How Our Imaginations Can Help Us Fight Against Fear

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How to Use Your Imagination to Overcome Your Fears
Anything is possible if you use your imagination. Is it possible to ride a dragon? It’s as simple as that. Imagination is what permits us to be creative and come up with novel solutions. According to new research based on brain scans, our imagination can also assist us in overcoming our anxieties and concerns.

You can use your imagination as a strong tool to help you overcome your anxieties.
Our imagination is a fantastic resource. It has the ability to comfort us at difficult times and to assist us in solving issues, creating new things, and considering alternative courses of action.

Some academics believe that our imagination, which allows us to imagine various situations, lies at the heart of what distinguishes humans from the rest of the animal kingdom.

Furthermore, previous research suggests that what we envision has a very real impact on our minds and bodies.

For example, a 2009 study published in the journal Psychological Science discovered that when we envision doing something, our thoughts and body anticipate it as if it were an actual activity.

Another study published in Current Biology in 2013 found that thinking we are hearing specific noises or seeing certain forms can alter our perception of the world in real time.

According to new research from the University of Colorado Boulder and the Icahn School of Medicine at Mount Sinai in New York, NY, what we think might appear just as genuine to our brains as real experiences.

According to the researchers, we can use the “magical powers” of our imagination to help us overcome chronic anxieties and anxiety disorders, as they describe in their study paper published in the journal Neuron.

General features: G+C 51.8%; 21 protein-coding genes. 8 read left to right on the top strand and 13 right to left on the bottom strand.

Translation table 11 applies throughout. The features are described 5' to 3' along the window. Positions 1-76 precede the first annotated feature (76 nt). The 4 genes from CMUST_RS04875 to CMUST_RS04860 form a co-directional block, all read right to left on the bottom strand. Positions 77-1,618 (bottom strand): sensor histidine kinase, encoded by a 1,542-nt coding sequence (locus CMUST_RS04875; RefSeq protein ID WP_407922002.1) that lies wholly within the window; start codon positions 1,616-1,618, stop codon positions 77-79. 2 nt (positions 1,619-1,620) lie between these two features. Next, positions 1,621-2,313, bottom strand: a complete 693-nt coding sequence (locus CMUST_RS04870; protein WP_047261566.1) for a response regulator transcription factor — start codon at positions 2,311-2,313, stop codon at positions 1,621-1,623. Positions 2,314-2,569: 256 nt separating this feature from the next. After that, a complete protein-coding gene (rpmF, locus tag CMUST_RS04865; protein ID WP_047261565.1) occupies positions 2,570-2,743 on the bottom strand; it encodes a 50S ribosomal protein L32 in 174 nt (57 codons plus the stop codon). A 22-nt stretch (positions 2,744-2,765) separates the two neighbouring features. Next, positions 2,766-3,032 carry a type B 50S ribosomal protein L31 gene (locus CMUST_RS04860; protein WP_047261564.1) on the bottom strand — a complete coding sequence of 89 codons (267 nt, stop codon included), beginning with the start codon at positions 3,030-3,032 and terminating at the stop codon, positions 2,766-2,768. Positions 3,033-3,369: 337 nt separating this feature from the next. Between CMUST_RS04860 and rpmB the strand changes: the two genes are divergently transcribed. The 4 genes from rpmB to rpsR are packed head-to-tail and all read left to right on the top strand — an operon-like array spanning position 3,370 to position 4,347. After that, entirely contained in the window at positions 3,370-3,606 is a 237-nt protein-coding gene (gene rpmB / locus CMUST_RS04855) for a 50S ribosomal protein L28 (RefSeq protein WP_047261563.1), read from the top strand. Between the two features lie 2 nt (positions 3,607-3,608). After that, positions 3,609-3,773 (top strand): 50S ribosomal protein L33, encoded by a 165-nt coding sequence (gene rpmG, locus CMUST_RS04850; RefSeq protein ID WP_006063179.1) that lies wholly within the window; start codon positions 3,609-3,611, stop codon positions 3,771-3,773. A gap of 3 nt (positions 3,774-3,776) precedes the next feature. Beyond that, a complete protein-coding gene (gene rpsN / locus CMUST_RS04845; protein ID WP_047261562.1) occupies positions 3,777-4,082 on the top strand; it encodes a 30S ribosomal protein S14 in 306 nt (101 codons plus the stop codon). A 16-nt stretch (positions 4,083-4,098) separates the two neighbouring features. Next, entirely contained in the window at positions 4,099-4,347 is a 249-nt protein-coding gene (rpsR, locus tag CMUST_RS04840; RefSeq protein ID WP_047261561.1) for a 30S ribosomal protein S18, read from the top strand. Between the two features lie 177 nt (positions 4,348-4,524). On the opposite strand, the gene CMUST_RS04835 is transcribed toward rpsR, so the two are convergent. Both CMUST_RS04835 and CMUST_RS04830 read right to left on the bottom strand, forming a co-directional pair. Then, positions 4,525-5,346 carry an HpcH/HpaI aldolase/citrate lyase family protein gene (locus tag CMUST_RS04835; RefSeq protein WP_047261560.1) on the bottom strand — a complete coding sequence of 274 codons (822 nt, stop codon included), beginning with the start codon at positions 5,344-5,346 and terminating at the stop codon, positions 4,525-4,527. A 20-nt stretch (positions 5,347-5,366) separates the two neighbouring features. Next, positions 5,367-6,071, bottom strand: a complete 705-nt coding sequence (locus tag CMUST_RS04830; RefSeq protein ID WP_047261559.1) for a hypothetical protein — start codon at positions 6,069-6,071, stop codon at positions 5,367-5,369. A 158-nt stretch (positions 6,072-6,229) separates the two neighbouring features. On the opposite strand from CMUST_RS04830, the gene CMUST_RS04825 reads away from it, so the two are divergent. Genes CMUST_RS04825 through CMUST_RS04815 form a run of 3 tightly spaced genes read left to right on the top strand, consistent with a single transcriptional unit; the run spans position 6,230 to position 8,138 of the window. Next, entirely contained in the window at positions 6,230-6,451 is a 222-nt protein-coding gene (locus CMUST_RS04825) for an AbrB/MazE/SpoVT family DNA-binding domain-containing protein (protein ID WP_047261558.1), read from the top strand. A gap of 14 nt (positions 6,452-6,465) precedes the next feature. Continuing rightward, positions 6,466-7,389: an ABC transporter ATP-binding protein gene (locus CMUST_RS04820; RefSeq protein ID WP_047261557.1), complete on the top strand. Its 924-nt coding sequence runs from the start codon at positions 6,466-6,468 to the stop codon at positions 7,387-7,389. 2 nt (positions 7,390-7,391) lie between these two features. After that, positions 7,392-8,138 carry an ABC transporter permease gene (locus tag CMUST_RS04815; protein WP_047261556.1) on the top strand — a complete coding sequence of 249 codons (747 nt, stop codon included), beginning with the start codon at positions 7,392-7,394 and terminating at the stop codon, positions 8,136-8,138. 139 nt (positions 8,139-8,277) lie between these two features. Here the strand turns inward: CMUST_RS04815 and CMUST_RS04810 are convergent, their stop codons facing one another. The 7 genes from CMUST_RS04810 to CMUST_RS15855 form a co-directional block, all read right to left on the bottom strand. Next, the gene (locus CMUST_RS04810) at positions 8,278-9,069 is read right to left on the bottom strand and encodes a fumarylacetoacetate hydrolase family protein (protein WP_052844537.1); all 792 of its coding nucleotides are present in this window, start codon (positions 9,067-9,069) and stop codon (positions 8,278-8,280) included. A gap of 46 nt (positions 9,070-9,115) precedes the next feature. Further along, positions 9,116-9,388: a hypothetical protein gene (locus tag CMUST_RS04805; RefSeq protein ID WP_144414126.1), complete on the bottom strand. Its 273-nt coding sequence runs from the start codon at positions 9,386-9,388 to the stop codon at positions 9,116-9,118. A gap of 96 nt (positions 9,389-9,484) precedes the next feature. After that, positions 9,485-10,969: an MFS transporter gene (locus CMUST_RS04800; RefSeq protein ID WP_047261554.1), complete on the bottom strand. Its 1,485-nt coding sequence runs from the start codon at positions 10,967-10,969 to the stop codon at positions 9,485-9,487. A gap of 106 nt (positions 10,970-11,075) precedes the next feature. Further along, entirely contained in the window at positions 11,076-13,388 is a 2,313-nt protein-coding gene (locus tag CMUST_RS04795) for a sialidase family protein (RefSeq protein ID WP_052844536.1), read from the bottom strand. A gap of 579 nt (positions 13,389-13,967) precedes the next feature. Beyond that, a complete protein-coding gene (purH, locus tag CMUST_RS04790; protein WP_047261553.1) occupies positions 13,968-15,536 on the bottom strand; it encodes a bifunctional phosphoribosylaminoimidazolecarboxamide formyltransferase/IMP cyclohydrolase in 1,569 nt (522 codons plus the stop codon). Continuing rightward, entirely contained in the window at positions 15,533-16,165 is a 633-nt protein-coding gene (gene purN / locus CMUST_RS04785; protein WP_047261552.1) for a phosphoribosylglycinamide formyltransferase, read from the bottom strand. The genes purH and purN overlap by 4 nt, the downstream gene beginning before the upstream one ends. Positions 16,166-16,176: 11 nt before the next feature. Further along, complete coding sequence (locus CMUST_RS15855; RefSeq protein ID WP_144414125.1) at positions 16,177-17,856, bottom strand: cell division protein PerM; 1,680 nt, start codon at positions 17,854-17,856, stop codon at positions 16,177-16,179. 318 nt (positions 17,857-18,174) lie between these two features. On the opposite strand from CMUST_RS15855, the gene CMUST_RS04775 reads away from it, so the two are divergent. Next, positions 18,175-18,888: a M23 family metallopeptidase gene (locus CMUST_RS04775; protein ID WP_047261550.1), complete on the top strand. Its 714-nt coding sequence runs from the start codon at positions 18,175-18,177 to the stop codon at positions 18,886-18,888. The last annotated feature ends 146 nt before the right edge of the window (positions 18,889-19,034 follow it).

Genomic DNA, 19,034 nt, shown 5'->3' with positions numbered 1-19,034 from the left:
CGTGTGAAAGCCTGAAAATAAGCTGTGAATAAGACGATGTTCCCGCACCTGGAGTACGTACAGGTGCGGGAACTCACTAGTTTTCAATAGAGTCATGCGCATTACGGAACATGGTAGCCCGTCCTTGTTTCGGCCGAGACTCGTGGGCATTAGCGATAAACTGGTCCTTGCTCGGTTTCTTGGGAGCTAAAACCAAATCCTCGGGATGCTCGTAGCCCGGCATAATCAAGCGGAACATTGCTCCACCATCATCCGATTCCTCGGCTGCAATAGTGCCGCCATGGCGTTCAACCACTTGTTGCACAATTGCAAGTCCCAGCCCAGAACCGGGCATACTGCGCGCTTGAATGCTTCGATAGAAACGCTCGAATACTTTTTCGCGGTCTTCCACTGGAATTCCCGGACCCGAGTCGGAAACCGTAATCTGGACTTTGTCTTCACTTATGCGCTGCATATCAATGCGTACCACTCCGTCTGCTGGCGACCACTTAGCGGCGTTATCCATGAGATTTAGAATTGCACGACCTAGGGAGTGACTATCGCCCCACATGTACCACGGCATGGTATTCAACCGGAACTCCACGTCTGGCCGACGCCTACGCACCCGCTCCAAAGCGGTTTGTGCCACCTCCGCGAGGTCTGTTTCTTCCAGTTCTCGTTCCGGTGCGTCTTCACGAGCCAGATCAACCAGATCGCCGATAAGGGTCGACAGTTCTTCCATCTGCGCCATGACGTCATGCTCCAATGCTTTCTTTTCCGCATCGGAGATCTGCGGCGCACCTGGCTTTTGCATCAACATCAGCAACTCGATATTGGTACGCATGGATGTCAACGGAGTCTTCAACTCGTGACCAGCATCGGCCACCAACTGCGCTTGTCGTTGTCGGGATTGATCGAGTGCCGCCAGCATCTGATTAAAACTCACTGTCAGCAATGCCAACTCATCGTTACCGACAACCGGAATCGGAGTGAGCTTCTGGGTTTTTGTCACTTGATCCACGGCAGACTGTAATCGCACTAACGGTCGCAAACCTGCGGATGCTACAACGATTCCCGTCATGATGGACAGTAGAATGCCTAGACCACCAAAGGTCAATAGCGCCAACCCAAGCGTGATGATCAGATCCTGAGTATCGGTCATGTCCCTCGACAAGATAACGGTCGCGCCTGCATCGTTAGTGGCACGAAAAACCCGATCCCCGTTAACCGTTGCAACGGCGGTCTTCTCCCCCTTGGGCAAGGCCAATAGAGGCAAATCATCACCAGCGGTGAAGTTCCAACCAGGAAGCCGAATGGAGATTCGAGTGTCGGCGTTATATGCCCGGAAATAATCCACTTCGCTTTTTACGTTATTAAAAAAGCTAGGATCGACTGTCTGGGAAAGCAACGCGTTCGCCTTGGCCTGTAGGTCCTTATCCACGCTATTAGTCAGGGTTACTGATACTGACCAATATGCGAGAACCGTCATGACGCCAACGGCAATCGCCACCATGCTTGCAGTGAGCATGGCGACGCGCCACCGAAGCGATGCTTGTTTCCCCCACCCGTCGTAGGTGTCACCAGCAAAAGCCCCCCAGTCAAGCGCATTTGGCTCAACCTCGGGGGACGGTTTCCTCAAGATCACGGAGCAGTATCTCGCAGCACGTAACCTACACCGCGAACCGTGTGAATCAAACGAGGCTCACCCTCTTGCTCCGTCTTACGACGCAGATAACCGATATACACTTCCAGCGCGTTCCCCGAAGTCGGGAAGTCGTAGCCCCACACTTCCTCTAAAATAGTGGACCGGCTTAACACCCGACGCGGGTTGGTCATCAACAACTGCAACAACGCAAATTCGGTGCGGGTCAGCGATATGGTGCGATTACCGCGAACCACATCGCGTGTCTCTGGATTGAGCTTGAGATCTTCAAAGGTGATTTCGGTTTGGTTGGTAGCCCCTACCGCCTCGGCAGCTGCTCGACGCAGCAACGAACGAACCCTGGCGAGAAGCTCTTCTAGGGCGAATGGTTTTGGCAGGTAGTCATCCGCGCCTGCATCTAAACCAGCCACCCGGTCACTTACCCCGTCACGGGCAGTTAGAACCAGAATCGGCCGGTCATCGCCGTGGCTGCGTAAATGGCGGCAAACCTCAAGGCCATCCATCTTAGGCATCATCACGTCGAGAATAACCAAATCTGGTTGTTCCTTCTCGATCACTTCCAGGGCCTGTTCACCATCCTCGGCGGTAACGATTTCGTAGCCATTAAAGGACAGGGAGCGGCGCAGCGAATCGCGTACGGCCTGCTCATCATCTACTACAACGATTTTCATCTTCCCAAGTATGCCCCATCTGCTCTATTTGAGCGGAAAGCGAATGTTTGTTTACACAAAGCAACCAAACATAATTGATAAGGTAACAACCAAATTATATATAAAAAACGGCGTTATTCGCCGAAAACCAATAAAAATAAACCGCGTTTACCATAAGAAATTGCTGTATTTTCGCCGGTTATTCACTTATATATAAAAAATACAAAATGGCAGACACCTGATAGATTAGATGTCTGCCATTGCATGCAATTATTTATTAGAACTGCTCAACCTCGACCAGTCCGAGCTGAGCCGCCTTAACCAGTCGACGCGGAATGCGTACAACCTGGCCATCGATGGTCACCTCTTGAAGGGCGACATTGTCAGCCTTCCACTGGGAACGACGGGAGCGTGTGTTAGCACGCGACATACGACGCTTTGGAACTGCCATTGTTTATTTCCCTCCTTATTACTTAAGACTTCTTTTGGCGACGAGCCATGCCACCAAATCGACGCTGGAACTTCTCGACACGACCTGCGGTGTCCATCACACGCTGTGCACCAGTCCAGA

Prof. Tor Wager, co-senior author of the study, states, “This research indicates that imagination is a neurobiological reality that can alter our brains and bodies in ways that matter for our wellbeing.”

The power of your imagination

Psychologists may propose “exposure treatment” to assist people overcome their phobias or anxiety disorders. This method involves regularly exposing a person to fear-inducing stimuli in a perfectly safe environment in order to desensitise them to them.

This can aid in the dissociation of those cues from a sensation of threat and imminent negative effects.

Researchers employed functional MRI to scan participants’ brains and analyse brain activity in both real and imagined circumstances including unpleasant triggers in the current study. The goal was to discover if and how imagination could assist us in letting go of bad associations.

The study’s lead author, Marianne Cumella Reddan, a graduate student in the Department of Psychology and Neuroscience at the University of Colorado Boulder, says, “These innovative findings bridge a long-standing gap between therapeutic practise and cognitive neuroscience.”

She continues, “This is the first neuroscience study to show that envisioning a danger can actually change the way it is represented in the brain.”

In the current investigation, the researchers enlisted the help of 68 healthy volunteers who were trained to link a specific sound with an uncomfortable but non-painful electric shock.

The participants were then divided into three groups. The researchers played the sound that the individuals had come to connect with an unpleasant physical feeling to those in the first group.

Those in the second group had to imagine hearing the same sound instead, while those in the third group — the controls — had to envision pleasant sounds like bird trills and raindrops. There were no more electric shocks for the contestants.

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